New hope for patients with SMA
The only FDA-approved drug for patients with spinal muscular atrophy is now available
When I first met Emily Roberts 20 years ago, she was just 4 years old. Her parents had noticed she was falling frequently while playing and running around in their home outside of Cleveland. They took her to see a pediatrician, who then referred them to a neurologist, who eventually diagnosed her with spinal muscular atrophy (SMA), a genetic condition that causes nerve cells controlling muscles to break down and die.
Emily and her parents came to see me at The Ohio State University Wexner Medical seeking my assistance as a neurologist and neuromuscular specialist to help manage her disease. They had heard that Ohio State is actively involved in SMA research, and were hopeful for a breakthrough. And now, 20 years later, Emily will be part of a clinical trial at Ohio State studying how well a new drug therapy for SMA slows the progression or even improves the disease in adults.
The drug Spinraza, also known as nusinersen, is the first and only treatment FDA-approved in the United States for SMA.
SMA is a genetic disorder that affects muscle movements and limits a person’s ability to breathe, swallow, walk and use their arms. It’s the leading genetic cause of death in infants, and infants with the most severe form of the disorder rarely live past their second birthday. SMA results from reduced levels of a motor neuron protein, which leads to the selective degeneration of motor neurons in the spinal cord. The disorder affects about 9,000 patients in the United States, and about 1 in 10,000 babies have SMA.
On June 23, Emily, who has a milder form of the disease, became the first patient to receive this new therapy at Ohio State’s Wexner Medical Center. A team of our neurology experts led by Drs. Bakri Elsheikh and Steve Severyn administered the drug via a lumbar injection into her spinal fluid, one of several injections she’ll receive over the next few months. She’ll then return three times a year for additional injections. This treatment is also being offered to infants and young adults at other medical facilities.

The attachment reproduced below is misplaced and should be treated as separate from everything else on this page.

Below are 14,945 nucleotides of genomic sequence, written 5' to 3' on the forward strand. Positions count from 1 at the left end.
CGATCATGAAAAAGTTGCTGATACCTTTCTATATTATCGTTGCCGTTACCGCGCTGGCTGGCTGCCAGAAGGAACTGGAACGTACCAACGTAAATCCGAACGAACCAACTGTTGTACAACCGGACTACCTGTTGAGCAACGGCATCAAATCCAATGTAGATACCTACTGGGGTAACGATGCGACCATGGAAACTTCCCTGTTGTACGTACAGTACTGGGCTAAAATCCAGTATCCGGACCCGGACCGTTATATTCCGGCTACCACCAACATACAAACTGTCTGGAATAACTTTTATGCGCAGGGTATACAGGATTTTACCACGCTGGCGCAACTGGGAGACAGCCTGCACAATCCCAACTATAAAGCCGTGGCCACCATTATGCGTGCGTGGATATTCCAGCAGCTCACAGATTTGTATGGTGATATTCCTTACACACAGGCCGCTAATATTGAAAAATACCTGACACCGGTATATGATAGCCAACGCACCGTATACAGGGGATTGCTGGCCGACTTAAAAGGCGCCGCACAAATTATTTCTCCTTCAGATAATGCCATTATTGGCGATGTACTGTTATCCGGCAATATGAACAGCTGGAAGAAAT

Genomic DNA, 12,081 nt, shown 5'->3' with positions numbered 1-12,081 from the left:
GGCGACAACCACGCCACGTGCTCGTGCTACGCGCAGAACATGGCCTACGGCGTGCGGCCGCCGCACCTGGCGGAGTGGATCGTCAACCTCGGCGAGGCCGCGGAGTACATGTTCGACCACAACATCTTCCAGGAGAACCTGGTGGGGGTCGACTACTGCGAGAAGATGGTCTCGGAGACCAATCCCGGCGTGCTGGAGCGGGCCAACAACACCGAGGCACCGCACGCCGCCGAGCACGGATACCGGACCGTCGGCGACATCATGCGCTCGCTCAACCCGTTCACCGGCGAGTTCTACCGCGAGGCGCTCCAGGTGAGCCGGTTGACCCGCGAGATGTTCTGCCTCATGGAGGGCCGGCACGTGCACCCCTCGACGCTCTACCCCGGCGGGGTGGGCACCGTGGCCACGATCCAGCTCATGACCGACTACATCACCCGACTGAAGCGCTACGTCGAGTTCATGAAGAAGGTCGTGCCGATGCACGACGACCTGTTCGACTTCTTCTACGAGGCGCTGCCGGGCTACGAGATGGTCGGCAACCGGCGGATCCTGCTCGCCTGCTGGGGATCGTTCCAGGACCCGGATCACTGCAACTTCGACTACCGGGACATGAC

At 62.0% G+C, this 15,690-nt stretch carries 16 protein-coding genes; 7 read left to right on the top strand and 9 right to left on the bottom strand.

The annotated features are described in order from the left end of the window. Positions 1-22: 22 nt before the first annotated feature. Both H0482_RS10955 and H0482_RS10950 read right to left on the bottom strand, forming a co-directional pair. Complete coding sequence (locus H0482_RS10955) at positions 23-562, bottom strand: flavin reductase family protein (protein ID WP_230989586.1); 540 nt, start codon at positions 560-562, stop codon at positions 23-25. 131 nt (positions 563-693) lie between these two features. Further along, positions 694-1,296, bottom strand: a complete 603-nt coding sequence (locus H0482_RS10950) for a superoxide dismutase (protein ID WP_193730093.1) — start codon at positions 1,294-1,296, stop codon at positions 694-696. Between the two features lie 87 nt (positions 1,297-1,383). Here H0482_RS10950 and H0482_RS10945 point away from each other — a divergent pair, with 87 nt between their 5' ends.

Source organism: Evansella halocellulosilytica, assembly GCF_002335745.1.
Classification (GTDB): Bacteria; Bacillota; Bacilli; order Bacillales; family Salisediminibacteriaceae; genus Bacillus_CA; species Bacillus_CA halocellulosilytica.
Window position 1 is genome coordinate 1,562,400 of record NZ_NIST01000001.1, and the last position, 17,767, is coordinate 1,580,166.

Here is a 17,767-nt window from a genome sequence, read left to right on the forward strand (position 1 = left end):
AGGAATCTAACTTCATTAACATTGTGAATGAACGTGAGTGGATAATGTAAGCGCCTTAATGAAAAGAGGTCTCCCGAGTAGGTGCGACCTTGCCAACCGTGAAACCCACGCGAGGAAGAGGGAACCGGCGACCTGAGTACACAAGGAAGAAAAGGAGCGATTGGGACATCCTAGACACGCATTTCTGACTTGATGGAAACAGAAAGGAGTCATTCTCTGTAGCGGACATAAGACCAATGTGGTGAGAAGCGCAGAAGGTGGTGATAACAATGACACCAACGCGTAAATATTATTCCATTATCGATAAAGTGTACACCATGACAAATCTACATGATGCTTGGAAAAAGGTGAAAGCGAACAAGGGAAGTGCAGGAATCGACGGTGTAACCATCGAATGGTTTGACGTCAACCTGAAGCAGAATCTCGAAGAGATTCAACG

While I’m thrilled to finally have a new therapy to offer my patients after all these years, more work needs to be done to try to cure this disease, so SMA research continues at Ohio State.
One of my colleagues, Arthur Burghes, PhD, has successfully proven that reversing a protein deficiency through gene therapy is effective in improving and stabilizing SMA in a large animal model. Some of Burghes’ earlier research to create an SMA mouse model laid the foundation for later clinical trials that resulted in Spinraza’s approval.
Another colleague, Dr. Stephen Kolb, who specializes in researching and treating patients with neuromuscular diseases, led research that is shedding light on the natural history and biomarkers to accelerate clinical trials for infants with SMA.
It remains to be seen how this current research may one day impact Emily, who graduated from The Ohio State University and now lives in Detroit. She’s studying to become a pathologists’ assistant, a job that requires standing for long periods of time during autopsies. She’s hoping this new drug will slow the progression of her disease, so that she’ll still be able to stand and walk, rather than relying more and more on her electric wheelchair as her muscles continue to weaken.
With this new drug, Emily’s future is suddenly much brighter.